With many countries’ borders remaining closed to tourists and non-essential travelers due to the COVID-19 pandemic, colleges and universities are making the decision to cancel fall study abroad programs.
Dr. Thomas J. D’Agostino, associate dean of global education at Hobart and William Smith Colleges (HWS), said the school wanted to announce a decision before students incurred any expenses such as airfare.
There was also concern about students not being able to get to various locations due to the lack of flights or the challenges of obtaining a visa, according to Dr. Gareth McFeely, executive director of study abroad at Boston University (BU).
“We felt that with our small staff on the ground, we weren’t going to be able to provide them or guarantee them the kind of safe environment that we hoped to be able to provide on our main campus in Boston,” he added.
D’Agostino said the news did not come as a surprise to students. Prior to the official cancellation announcement, some came forward and expressed their concerns and fears about going abroad during this time.
“For young people to have gone through this level of change and disruption to their academic experiences, much less their lives, I’ve been really impressed with how they have reacted and their ability to kind of look at alternatives and look forward,” he said. “If I were in their shoes at 20-years-old or thereabouts, I’m not sure I would have reacted as well as they have.”
Amid the cancellation of fall abroad programs, housing and course registration are also concerns for students.
Since most students choose to study abroad during their junior or senior year, they typically search for housing off campus as it gives them more flexibility, said McFeely. Now, because going abroad may not be an option, HWS has set aside rooms in dormitories or apartments for students to live on campus for the fall. Additionally, he said with many international students not coming back to campus this semester due to travel challenges, more housing options are also opening up.
Due to the uncertainty, HWS has also allowed study abroad students to register for courses alongside everyone else as a safety net.
“They weren’t going to have to scramble and try to get into closed courses and get closed out of things that they might need for graduation,” said D’Agostino. “And that really helped allay a lot of the concerns that students had.”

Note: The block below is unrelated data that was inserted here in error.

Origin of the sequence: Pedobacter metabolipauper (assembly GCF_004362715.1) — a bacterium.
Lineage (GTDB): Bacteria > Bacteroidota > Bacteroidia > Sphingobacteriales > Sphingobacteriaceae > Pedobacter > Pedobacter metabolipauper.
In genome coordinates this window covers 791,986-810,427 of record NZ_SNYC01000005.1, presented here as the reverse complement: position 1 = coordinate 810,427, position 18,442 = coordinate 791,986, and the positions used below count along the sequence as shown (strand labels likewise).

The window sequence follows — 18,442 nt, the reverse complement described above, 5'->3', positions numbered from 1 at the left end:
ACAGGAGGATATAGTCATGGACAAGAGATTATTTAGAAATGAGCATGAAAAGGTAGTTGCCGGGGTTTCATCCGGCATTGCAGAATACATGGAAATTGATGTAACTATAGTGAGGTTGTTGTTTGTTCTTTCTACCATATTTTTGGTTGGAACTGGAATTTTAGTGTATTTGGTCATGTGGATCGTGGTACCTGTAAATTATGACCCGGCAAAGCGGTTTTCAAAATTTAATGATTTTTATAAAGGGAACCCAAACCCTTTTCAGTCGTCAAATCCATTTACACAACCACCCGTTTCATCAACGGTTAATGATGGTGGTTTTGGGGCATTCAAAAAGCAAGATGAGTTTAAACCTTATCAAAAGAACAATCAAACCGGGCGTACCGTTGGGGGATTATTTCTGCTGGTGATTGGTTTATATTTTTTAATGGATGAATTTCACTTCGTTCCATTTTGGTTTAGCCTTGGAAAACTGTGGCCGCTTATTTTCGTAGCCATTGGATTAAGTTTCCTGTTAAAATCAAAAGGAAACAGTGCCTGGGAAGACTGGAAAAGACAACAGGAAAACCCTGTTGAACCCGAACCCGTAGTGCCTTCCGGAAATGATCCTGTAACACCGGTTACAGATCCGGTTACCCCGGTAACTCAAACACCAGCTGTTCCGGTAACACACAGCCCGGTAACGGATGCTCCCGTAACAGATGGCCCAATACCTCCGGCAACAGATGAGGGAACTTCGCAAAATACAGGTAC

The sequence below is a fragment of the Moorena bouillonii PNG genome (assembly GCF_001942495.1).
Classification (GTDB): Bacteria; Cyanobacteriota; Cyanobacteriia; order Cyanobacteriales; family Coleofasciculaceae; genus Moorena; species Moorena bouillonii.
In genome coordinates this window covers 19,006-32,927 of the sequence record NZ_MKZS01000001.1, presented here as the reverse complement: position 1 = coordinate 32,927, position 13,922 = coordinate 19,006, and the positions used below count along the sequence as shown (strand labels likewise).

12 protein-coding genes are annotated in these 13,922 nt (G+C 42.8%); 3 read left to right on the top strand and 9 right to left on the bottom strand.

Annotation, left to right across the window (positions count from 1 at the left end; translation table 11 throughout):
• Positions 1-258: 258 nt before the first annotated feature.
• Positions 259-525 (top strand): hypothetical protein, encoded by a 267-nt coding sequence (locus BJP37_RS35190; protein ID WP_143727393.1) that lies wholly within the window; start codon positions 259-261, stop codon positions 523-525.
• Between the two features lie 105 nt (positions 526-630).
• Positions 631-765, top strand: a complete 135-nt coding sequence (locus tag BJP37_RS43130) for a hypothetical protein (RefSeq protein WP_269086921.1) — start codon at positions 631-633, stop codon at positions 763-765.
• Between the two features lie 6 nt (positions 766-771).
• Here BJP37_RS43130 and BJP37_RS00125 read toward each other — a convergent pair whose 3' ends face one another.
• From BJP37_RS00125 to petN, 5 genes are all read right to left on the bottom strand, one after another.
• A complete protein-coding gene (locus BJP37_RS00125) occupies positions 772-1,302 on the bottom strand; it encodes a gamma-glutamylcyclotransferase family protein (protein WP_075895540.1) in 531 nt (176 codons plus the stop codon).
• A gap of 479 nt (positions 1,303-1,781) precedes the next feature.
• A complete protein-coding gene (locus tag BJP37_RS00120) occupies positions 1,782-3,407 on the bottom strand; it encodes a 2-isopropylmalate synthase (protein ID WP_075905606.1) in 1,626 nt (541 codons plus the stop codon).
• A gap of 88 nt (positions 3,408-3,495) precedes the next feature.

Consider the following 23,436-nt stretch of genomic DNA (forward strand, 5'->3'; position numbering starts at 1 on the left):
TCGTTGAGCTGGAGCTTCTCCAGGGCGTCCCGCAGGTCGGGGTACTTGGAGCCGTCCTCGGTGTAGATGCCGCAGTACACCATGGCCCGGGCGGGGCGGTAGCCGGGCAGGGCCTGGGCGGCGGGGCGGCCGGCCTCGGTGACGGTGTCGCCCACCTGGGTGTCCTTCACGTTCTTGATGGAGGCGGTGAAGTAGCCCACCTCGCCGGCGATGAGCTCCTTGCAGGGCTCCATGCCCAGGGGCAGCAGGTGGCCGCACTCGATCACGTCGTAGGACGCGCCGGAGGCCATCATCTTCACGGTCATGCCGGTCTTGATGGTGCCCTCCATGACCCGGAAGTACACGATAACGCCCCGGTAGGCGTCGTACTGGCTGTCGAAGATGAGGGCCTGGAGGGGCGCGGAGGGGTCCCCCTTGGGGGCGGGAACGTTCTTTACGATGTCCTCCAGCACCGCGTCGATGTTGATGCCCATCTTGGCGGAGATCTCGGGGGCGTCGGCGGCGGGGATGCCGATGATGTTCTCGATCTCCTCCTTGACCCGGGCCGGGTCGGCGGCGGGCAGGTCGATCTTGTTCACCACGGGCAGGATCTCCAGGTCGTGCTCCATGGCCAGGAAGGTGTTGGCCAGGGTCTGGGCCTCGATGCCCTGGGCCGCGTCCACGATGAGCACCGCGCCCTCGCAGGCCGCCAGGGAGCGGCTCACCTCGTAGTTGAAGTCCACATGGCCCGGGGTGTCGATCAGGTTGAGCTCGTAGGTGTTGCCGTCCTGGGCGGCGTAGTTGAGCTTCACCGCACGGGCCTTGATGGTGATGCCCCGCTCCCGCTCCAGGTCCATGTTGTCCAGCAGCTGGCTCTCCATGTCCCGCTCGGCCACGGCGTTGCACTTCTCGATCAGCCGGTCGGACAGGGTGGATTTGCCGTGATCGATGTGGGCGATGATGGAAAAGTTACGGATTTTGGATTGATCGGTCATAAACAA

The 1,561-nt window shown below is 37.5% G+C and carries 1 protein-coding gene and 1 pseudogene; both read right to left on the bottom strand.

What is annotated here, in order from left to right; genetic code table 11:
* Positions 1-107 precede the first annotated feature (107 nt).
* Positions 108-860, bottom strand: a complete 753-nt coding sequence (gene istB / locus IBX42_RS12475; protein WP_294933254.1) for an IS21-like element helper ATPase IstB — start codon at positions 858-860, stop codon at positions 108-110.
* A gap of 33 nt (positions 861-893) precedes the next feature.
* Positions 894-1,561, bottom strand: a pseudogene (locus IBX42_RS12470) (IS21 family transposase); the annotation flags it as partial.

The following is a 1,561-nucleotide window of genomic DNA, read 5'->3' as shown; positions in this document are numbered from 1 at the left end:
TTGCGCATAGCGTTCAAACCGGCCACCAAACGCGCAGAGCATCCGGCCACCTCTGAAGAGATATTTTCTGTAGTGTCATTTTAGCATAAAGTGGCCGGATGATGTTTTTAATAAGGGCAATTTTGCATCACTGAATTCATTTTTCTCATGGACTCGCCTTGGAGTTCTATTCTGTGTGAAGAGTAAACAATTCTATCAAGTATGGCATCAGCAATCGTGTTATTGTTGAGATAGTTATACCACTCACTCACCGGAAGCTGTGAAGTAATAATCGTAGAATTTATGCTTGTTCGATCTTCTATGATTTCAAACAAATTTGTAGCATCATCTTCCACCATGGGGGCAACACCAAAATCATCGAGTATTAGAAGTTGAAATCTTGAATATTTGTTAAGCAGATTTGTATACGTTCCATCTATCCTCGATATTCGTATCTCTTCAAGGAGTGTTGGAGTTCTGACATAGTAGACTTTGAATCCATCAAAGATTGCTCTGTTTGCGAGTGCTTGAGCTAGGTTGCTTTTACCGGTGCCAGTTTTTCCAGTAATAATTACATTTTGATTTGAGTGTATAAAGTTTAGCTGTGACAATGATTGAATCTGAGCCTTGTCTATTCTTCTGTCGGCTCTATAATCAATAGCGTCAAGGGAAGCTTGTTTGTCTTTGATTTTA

Still, as a way to keep students globally engaged, The State University of New York at Buffalo (UB) is testing virtual study abroad options.
Dr. Mara Huber, associate dean of undergraduate research and experiential learning at UB, takes students on an annual two-week summer trip to Tanzania to learn about its history, culture and politics.
However, due to COVID-19, Huber decided to make that summer trip a virtual abroad experience for the fall semester.
“With the landscape changing so dramatically and the disruption of study abroad, they haven’t even really set a time of when it’s going to open up again, it was just an opportunity to move boldly because I really wanted to give students an opportunity to have an immersive global experience,” she said. “Just within this context, it seemed even more compelling and urgent.”
The program, which is open to students of all disciplines, will use interactive technology to explore and learn about Tanzania in a virtual setting.
Students will follow a similar itinerary to the two-week trip by “visiting” the same areas through digital maps, photographs and videos. They will also collaborate with Tanzanian partners through Zoom to work on projects.
This summer, around 15 students are working with Tanzanian partners remotely on projects that are tied to global issues and United Nations Sustainable Development Goals.
“I call this a virtual study abroad trip because it really is sort of a virtual version,” said Huber. “But I think it’s more like a global challenge because the focus is on the projects and making a contribution. In order to do that, you really have to sort of develop an understanding and you have to get close to the place and the people.”
For those students working on community projects over the summer, Huber is encouraging them to enroll in the fall course. Her goal is to have around 20 participants in the class. Since there is no additional cost to take this course, more students will be able to access global engagement opportunities.
“Really taking away those obstacles that have really limited who can participate in these transformative types of trips I think is important, too,” said Huber. “I don’t think it’s going to substitute study abroad, but hopefully it will provide other opportunities for exploration and engagement.”
For the fall, it will be the only virtual, global course offered at UB. However, Huber is “hopeful” that “people will be more open to seeing how technology can actually enhance global types of engagement and learning” so the program can expand to include other countries and institutions.
Sarah Wood can be reached at email@example.com.